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Fortress Optical Features makes the colourful security threads contained in some Canadian paper currency and various international denominations.Getty Images/iStockphoto

Fortress Paper Ltd. is selling operations that make security film used in bank notes to Nanotech Security Corp. in a cash and share deal valued at up to $17.5-million, a big increase over the $750,000 in paid in acquiring the business from the Bank of Canada in 2011.

Fortress Optical Features makes the colourful security threads contained in some Canadian paper currency and various international denominations. Developed in co-ordination with the National Research Council of Canada in the early 1980s, the material was first used in Canada in 1988.

Nanotech Security Corp., which is buying the division, offers its own security features from certain wavelengths of light that create an image from very small "nano holes" perforated in notes or documents.

"We're very confident that the two companies together will be a better, stronger entity," Fortress CEO Chadwick Wasilenkoff said in an interview.

He said the work force at the division's plant in Thurso, Que., could more than triple over the next six months to 60 or 70 if the buyer secures a large new contract from an undisclosed potential customer. The plant uses less than 20 per cent of its capacity but could sell out completely with the contract.

Nanotech has entered into an agreement to continue to supply optical variable thin film material to the Vancouver-based company's Switzerland bank notes and high-security paper mill.

The deal, expected to close around Sept. 10, includes $7-million cash, a $3-million secured note and five million shares in Nanotech to be held in escrow and released over five years.

Wasilenkoff said it approached Nanotech about the plant's sale after deciding to focus on its dissolving pulp and security paper segments and to improve the company's liquidity.

Fortress plans to use proceeds for working capital, perhaps reducing its $250-million debt and seeking acquisitions after its dissolving pulp operations, also in Thurso, recover over the next three to six months. Dissolving wood pulp is used to make cloth, cellophane, tires and other products.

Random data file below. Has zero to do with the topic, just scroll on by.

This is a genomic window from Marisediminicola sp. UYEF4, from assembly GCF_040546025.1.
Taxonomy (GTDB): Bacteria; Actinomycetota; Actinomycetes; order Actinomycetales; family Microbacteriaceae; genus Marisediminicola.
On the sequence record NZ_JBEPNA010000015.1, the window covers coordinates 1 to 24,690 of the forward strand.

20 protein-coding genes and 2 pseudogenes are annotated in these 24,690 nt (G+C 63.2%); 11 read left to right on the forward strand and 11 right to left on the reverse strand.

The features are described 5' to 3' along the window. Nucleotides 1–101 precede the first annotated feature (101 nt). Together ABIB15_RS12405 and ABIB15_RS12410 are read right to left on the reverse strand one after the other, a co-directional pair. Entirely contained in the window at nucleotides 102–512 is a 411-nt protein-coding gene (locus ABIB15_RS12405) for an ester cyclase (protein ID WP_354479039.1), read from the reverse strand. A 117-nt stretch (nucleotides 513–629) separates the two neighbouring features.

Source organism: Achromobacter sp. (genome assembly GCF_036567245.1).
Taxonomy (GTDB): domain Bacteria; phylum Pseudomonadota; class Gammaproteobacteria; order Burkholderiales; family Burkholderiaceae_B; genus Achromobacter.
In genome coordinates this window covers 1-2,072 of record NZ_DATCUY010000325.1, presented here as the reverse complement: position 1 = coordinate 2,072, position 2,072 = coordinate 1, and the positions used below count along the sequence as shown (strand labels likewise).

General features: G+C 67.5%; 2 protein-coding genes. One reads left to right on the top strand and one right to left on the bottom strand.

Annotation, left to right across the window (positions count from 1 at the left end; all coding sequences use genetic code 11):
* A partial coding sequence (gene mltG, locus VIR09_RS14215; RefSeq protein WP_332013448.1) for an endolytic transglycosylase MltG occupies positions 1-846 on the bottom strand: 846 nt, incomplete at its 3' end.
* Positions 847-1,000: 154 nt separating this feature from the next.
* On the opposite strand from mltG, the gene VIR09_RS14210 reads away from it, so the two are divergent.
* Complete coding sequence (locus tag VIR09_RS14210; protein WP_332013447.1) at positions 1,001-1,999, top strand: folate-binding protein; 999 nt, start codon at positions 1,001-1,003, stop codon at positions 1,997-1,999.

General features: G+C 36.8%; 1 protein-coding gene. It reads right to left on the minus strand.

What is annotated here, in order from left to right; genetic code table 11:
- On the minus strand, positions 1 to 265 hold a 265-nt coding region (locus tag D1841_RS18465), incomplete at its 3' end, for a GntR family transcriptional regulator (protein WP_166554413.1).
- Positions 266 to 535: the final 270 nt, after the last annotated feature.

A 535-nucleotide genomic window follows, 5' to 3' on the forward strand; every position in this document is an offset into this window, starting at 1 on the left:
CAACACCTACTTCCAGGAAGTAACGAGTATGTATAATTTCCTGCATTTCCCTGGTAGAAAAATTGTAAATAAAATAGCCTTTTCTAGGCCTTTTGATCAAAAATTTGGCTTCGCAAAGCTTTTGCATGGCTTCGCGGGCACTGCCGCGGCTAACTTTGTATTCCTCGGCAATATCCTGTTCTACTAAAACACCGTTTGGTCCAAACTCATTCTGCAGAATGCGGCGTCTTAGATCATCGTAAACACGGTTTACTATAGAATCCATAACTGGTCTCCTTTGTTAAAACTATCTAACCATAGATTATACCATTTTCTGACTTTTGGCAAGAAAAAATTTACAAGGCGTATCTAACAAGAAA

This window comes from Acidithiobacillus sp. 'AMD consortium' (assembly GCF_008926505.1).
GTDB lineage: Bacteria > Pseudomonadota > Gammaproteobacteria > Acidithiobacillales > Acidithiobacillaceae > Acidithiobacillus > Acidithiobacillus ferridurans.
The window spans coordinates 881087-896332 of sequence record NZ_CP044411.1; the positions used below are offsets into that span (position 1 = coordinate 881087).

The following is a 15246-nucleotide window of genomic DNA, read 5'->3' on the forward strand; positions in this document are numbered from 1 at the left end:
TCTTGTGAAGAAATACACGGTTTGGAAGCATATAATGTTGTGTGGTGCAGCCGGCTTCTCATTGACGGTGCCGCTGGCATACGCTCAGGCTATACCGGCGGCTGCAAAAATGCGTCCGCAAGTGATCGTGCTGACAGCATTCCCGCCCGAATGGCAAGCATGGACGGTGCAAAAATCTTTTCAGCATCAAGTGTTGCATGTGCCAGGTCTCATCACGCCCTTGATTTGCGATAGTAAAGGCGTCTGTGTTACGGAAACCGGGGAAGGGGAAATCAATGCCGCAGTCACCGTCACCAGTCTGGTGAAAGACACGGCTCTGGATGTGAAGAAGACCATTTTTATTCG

The company's dissolving pulp business has struggled for a couple of years, culminating in a 10-week shutdown earlier this year as it faced low pulp prices and 13 per cent dumping duties for goods sold to China. The company reduced its dissolving pulp work force by 16 per cent to 270 workers as it moved to reduce costs.

"We are making good progress there so even in a very depressed dissolving pulp market we will be on a run rate of break-even before the end of the year," Wasilenkoff said.

Fortress is also in talks to sell its inactive Global Cellulose mill in Lebel-sur-Quevillon, Que., while a Norwegian mill was recently sold and will be dismantled and moved to Vietnam. The Quebec mill might or might not remain in the province if sold.

In November, China threatened to impose a 50.9-per-cent interim duty on dissolving pulp from the FGC mill if the facility were converted to make dissolving pulp. Fortress is also prevented from making paper pulp under the agreement with the mill's prior owner, Domtar Corp.

Mark Kennedy of CIBC World Markets said the sale of the optical business seems like a "pretty reasonable deal" for Fortress, but it could be a while before it realizes the full value.

"Getting some extra liquidity is not a bad thing for them for sure, but still the whole value of the Fortress story still hinges more on the Thurso [dissolving pulp] operations," he said in an interview.

The analyst cut his target price for Fortress to $1.40 per share on anticipation that it will realize $25-million from selling assets such as the optical division and LSQ.

On the Toronto Stock Exchange, Fortress shares rose nearly 14 per cent, gaining 29 cents to $2.38 in Tuesday afternoon trading.

This content appears as provided to The Globe by the originating wire service. It has not been edited by Globe staff.

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